Continue following the road/trail (do not turn left to cross the footbridge at the camp, but stay to the right straightaway). In about ½ mile or so, look for a narrower trail coming down from your right to intersect with the trail you are on at a sharp angle. Turn right onto this trail and head up the ridge. The next ¼ mile is quite steep, but short and well worth the climb. Keep climbing to the top where you can scramble out onto intriguing rock formations, which look like stacked towers, to panoramic vistas. Give yourself time to linger up here. Perhaps this would be a good place to stop for lunch, to rest with your back next to a tree or a rock, to dangle your legs over the edge of a  ledge, to sit quietly in prayer or meditation, to take a few photographs, to watch patiently for whatever is present that you might be missing.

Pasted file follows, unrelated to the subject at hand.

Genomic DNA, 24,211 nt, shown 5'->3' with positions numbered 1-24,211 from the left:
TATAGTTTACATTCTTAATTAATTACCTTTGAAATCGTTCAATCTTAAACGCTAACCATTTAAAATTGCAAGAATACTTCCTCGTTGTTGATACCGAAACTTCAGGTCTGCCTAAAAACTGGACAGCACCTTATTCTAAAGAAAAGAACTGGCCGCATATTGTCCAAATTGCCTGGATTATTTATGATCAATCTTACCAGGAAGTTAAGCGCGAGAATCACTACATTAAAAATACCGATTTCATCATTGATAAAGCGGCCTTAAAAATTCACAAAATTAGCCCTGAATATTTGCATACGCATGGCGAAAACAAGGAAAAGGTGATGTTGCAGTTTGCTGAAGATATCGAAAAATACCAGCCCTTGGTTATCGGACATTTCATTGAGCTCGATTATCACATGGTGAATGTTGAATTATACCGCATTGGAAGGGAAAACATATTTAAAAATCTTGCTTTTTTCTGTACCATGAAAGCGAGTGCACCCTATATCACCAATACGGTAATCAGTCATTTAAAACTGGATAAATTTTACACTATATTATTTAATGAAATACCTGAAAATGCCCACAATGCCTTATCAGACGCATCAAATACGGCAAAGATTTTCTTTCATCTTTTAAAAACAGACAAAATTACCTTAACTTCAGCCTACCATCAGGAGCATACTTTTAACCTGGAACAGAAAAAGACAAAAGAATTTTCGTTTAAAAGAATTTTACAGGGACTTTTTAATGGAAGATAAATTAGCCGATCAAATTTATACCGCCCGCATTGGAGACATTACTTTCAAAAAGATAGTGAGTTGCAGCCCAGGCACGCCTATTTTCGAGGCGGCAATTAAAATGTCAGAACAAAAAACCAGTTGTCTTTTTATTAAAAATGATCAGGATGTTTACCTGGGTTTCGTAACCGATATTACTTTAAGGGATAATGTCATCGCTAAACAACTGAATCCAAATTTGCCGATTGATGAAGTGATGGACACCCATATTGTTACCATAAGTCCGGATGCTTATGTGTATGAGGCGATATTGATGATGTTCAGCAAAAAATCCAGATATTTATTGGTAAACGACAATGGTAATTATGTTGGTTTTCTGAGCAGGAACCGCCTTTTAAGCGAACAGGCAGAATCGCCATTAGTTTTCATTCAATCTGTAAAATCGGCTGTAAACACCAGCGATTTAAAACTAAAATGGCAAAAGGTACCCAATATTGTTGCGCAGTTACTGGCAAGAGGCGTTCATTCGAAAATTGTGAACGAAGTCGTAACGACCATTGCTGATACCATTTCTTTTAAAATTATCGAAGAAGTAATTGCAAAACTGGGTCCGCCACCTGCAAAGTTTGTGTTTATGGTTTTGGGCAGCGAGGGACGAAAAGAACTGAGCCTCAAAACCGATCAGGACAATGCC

Be still for a while. It is good for your soul. Notice beauty – it fills your like food never will. Breathe deeply – it soothes and settles your spirit.

When your great-grandfather and I explored this place, we were so filled with delight! We wondered if we were literally a mile high! Though we weren’t, we felt we were. We played with the idea of officially joining ‘the mile high club’ up there – but settled for a kiss.

Sincerely though, there is a kind of communion, a profound experience of intimacy, deeper than sex that I feel in the mountains and streams, with the trees and rocks, and with the people with whom I share these places. That’s why I go, after all, for that feeling of closeness, of belonging. I can’t even step into the woods without your grandparents—josh, nick, zach, kelly, and jeb – coming into my heart. I am continually reminded – by the sights and the sounds and the smells, by the crispness of the air – of the times I spent here with them when they were small children, times of closeness and laughter, of adventure and discovery.